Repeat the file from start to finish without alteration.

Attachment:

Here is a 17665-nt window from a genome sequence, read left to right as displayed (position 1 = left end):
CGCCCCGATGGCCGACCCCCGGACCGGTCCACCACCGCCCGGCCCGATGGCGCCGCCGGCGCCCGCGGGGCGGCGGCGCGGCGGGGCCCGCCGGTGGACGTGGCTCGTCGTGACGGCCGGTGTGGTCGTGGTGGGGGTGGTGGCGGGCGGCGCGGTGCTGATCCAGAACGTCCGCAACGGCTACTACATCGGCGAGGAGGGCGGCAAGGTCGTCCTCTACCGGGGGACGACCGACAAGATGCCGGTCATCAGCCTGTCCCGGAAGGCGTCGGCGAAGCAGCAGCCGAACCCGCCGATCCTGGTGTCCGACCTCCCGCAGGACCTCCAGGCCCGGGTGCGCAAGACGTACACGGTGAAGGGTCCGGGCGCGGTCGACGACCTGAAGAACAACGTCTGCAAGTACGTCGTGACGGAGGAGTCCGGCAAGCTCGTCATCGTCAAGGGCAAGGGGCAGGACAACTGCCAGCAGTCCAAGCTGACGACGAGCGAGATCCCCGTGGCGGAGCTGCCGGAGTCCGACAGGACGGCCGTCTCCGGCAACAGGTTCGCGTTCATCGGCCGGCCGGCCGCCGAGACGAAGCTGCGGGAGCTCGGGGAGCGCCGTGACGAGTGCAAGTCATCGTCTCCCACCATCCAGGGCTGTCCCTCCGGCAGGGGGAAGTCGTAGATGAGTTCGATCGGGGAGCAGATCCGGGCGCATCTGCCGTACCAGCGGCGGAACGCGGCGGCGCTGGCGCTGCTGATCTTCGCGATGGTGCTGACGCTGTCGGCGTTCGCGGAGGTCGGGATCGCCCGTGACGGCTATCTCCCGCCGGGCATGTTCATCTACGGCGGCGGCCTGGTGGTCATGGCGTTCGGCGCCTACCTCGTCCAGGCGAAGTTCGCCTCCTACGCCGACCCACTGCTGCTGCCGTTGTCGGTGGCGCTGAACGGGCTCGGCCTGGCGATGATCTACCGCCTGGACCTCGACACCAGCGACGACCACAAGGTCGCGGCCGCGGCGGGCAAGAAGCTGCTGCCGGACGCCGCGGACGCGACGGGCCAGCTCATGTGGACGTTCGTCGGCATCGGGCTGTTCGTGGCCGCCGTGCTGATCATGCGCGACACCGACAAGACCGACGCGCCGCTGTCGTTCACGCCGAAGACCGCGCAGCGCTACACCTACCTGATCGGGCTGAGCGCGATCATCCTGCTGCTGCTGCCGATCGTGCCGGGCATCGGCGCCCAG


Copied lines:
Here is a 17665-nt window from a genome sequence, read left to right as displayed (position 1 = left end):
CGCCCCGATGGCCGACCCCCGGACCGGTCCACCACCGCCCGGCCCGATGGCGCCGCCGGCGCCCGCGGGGCGGCGGCGCGGCGGGGCCCGCCGGTGGACGTGGCTCGTCGTGACGGCCGGTGTGGTCGTGGTGGGGGTGGTGGCGGGCGGCGCGGTGCTGATCCAGAACGTCCGCAACGGCTACTACATCGGCGAGGAGGGCGGCAAGGTCGTCCTCTACCGGGGGACGACCGACAAGATGCCGGTCATCAGCCTGTCCCGGAAGGCGTCGGCGAAGCAGCAGCCGAACCCGCCGATCCTGGTGTCCGACCTCCCGCAGGACCTCCAGGCCCGGGTGCGCAAGACGTACACGGTGAAGGGTCCGGGCGCGGTCGACGACCTGAAGAACAACGTCTGCAAGTACGTCGTGACGGAGGAGTCCGGCAAGCTCGTCATCGTCAAGGGCAAGGGGCAGGACAACTGCCAGCAGTCCAAGCTGACGACGAGCGAGATCCCCGTGGCGGAGCTGCCGGAGTCCGACAGGACGGCCGTCTCCGGCAACAGGTTCGCGTTCATCGGCCGGCCGGCCGCCGAGACGAAGCTGCGGGAGCTCGGGGAGCGCCGTGACGAGTGCAAGTCATCGTCTCCCACCATCCAGGGCTGTCCCTCCGGCAGGGGGAAGTCGTAGATGAGTTCGATCGGGGAGCAGATCCGGGCGCATCTGCCGTACCAGCGGCGGAACGCGGCGGCGCTGGCGCTGCTGATCTTCGCGATGGTGCTGACGCTGTCGGCGTTCGCGGAGGTCGGGATCGCCCGTGACGGCTATCTCCCGCCGGGCATGTTCATCTACGGCGGCGGCCTGGTGGTCATGGCGTTCGGCGCCTACCTCGTCCAGGCGAAGTTCGCCTCCTACGCCGACCCACTGCTGCTGCCGTTGTCGGTGGCGCTGAACGGGCTCGGCCTGGCGATGATCTACCGCCTGGACCTCGACACCAGCGACGACCACAAGGTCGCGGCCGCGGCGGGCAAGAAGCTGCTGCCGGACGCCGCGGACGCGACGGGCCAGCTCATGTGGACGTTCGTCGGCATCGGGCTGTTCGTGGCCGCCGTGCTGATCATGCGCGACACCGACAAGACCGACGCGCCGCTGTCGTTCACGCCGAAGACCGCGCAGCGCTACACCTACCTGATCGGGCTGAGCGCGATCATCCTGCTGCTGCTGCCGATCGTGCCGGGCATCGGCGCCCAG